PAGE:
I totally screwed up last week. We were studying the basic differences between judicial activism and judicial restraint. We had just finished up making the point that a judicial restraint oriented court is typically more conservative in that it is less likely to overturn precedent and more likely to see the law as static. A student disrupts the chain of thinking with this question… Continue reading
Roscoe Pound, former dean of Harvard Law School, famously said “The law must be stable but must not stand still.” Designers of the Supreme Court comparison FRQ for the AP government exam must have been listening.
Consistent with the expectations for this response, I’ve created a few sample prompts, each of which includes one the of the 15 required cases along with a precedent-setting case related to it.
I will add to this list leading up to the exam. Here is a chart with all of the cases– facts, holdings, precedents and significance.
(I’ve also posted samples for the argument essay FRQ here )
Was the Chinese philosopher and military strategist Sun Tzu onto something? John Kennedy thought so.
A few weeks ago I shared a Three-Step routine used to design essential questions and create great memorable conversations in class.
Here’s another example of how you might follow this process in a unit on the Cold War in US history.
( The process is now being taught in an online course ).
Step One: Select
Pick a theme, primary source and a philosopher quote aligned to the theme.
You’re teaching the Cold War and you think your students would be interested in the theme of fighting— when to do it and how to do it to make sure you achieve maximum benefit. Kennedy’s Cuban Missile Crisis speech is your target primary source because it demonstrates the value of using words, not violence, to solve problems.
Ancient philosopher Sun Tzu has a provocative angle on this theme: “The supreme art of war is to subdue the enemy without fighting”
Step Two: Dissect
Now pick apart Sun Tzu’s quote. Find the claim being made and then articulate the counterclaims which assert competing perspectives.
Claim: The best way to deal with your enemies is by not fighting them.
Example Counterclaim: Attacking your enemy– trying to overwhelm him– is the best path towards victory.
Have a silent conversation with yourself over the different ways you and your students may view this quote…It might sound like this: It seems very counter-intuitive to claim that you can actually win over your enemies without fighting. Surely many students are under the impression that direct confrontation with others is the only way to win. Sun Tzu is offering a different perspective here, one that must somehow incorporate other means of getting your way.
Step Three: Connect
After exploring the claims and counterclaims of the philosopher quote, slow down and think back to the primary source– Kennedy’s Cuban Missile Crisis speech. Think of a Big Question that draws out the theme.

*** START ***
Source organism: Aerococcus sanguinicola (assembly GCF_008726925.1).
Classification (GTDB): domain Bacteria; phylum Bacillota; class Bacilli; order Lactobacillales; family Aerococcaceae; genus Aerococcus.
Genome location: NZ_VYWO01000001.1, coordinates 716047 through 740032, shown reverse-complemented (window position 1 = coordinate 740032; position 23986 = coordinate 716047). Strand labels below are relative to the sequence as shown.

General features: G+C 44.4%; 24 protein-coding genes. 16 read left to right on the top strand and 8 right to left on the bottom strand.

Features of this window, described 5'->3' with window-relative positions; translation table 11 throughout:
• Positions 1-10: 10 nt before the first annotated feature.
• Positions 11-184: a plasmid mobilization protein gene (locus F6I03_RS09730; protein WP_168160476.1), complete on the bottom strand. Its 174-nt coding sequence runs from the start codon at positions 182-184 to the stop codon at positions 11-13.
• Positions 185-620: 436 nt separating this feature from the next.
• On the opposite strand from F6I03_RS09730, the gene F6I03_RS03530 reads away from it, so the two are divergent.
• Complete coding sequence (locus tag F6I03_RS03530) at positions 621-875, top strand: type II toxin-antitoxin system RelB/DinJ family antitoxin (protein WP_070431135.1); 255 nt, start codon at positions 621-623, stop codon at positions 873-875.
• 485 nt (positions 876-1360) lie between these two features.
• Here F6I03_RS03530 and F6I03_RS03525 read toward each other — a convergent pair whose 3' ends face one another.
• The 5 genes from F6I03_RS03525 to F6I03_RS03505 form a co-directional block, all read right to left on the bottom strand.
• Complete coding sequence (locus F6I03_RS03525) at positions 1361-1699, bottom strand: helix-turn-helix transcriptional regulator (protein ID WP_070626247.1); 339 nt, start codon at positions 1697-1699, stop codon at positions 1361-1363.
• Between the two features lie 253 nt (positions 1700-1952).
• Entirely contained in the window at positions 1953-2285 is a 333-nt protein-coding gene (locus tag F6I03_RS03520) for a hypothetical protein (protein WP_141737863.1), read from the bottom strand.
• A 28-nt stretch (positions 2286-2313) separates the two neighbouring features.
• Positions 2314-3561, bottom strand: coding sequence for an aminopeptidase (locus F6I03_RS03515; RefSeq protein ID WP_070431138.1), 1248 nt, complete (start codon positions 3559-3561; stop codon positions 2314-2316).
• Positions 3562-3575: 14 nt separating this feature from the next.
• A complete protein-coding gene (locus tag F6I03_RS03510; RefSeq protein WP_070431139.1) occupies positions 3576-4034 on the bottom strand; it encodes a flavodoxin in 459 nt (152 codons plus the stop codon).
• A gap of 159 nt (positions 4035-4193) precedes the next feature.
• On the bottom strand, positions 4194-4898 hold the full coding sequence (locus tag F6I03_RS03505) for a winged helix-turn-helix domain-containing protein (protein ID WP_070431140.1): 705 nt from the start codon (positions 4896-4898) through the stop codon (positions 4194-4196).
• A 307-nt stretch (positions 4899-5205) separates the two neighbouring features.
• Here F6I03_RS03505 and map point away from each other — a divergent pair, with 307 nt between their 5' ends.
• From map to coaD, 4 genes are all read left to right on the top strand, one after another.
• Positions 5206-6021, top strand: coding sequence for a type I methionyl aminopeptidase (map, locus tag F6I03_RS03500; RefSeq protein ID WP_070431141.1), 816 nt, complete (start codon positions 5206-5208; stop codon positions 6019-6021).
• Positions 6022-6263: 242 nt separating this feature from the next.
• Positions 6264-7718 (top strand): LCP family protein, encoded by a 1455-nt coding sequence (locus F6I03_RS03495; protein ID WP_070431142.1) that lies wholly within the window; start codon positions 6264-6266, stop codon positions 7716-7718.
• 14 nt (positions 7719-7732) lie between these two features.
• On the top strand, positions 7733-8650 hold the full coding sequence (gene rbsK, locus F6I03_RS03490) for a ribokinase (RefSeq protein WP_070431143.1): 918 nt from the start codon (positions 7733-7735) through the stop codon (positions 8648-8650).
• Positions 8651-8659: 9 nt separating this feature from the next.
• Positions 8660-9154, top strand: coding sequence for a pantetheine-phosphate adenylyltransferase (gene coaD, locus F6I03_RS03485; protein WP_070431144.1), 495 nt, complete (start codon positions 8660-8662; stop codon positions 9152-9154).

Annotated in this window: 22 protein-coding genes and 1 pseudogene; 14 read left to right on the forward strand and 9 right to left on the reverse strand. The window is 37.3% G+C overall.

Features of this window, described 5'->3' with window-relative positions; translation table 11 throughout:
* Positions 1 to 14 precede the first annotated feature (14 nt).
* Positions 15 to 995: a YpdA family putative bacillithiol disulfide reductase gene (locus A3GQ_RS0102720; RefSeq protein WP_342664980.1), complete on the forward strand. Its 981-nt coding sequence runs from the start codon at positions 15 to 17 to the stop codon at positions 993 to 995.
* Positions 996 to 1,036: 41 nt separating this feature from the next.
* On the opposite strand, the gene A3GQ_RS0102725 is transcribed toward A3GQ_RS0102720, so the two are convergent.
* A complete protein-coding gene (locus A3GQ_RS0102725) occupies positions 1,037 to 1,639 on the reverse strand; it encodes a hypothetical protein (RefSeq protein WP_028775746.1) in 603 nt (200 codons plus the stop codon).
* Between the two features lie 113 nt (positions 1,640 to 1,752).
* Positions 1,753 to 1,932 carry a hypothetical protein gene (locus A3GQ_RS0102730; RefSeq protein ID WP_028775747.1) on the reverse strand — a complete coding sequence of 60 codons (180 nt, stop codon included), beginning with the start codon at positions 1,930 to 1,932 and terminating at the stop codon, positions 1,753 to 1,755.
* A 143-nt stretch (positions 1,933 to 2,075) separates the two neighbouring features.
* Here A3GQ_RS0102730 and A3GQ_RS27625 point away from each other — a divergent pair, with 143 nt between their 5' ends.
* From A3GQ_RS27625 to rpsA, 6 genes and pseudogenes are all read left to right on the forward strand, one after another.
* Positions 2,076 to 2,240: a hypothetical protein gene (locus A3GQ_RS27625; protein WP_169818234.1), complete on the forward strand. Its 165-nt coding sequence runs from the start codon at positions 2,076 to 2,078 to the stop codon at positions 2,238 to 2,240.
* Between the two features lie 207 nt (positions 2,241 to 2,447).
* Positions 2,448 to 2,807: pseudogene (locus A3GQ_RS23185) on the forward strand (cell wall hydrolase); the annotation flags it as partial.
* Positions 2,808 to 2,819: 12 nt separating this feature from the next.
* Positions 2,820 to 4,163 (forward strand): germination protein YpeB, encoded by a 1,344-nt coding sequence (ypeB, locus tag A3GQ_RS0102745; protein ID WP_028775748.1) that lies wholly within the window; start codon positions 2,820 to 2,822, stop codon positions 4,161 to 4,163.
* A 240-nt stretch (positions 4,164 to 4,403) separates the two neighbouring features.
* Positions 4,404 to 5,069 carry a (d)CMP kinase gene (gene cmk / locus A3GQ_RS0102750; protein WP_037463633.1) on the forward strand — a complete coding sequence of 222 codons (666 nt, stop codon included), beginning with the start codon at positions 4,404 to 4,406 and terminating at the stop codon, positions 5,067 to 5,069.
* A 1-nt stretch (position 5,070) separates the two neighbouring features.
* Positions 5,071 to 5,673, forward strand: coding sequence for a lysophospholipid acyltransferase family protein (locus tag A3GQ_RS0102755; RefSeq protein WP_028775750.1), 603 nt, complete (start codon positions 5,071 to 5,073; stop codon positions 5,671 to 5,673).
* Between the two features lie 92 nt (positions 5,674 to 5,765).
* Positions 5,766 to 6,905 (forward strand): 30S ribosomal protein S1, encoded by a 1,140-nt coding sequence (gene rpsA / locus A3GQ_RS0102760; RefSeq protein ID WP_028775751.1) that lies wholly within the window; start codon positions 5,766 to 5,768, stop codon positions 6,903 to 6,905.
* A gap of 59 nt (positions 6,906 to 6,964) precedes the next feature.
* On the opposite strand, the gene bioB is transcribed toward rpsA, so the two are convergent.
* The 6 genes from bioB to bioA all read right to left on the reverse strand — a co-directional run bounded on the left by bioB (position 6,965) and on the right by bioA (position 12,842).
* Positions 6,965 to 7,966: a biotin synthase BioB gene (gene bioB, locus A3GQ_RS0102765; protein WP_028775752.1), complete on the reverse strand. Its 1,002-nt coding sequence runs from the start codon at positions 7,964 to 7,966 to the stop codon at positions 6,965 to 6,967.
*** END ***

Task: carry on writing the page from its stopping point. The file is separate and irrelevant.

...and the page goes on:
Here’s one: Is fighting the best way to get what you want?
Is it accessible? Can students understand the question easily? Does it make them want to share personal experiences? √
Is it provocative? Does the question force students to take a stand on something and provide evidence to support their position? √
Is it complex? Can the question be answered by multiple perspectives? √
Is it transferable? Can the question be re-purposed to apply to different contexts? √
This question pulls students into an interesting conversation about the value of fighting and violence as a solution to problems.
To implement this lesson, post the quote on the board and engage the students’ ideas on fighting. What you are doing is preparing the soil for the introduction of your primary source.
Now, introduce the Big Question as you share Kennedy’s Cuban Missile Crisis speech. With the Big Question and Sun Tzu quote in hand, students have the tools to explore the historical importance of Kennedy’s decision and connect all of it to their own personal experiences.
I’m excited to teach this 3-Step process in an online graduate course titled “Teach Different with Essential Questions.” Teachers follow the process and make three original lessons aligned to what they already teach. It’s a great way to bring a little philosophy into your teaching life!
Good questions and conversations don’t just happen. They come from deep thinking and careful planning. The hardest part is establishing a routine to make them happen, and then sticking to it.
My brother Steve– also a high school social studies teacher with a background in philosophy– developed a routine to foster better classroom conversations. He’s had really good success in a very challenging urban teaching environment on the west side of Chicago.
Coming from a suburban environment, I thought it would be interesting to integrate my focus on essential questions into what he is doing.
Here’s the comprehensive process we’ve come up with so far, broken up into three specific phases: Select, Dissect and Connect
Below are 13 samples, each of which includes:
- A sample essential question which introduces the argument essay prompt on some area of government. (There is an online course available which teaches the process of making these kinds of questions)
- A draft prompt including three founding documents that could help shape the students’ arguments.
I’ve posted some samples for the Supreme Court comparison FRQ here
The bad news is we live in a time when everything in politics seems to be so emotionally charged and negative that it’s a struggle to talk to one another.
The good news is that carefully crafted questions can diminish this negativity and nurture better conversations. Continue reading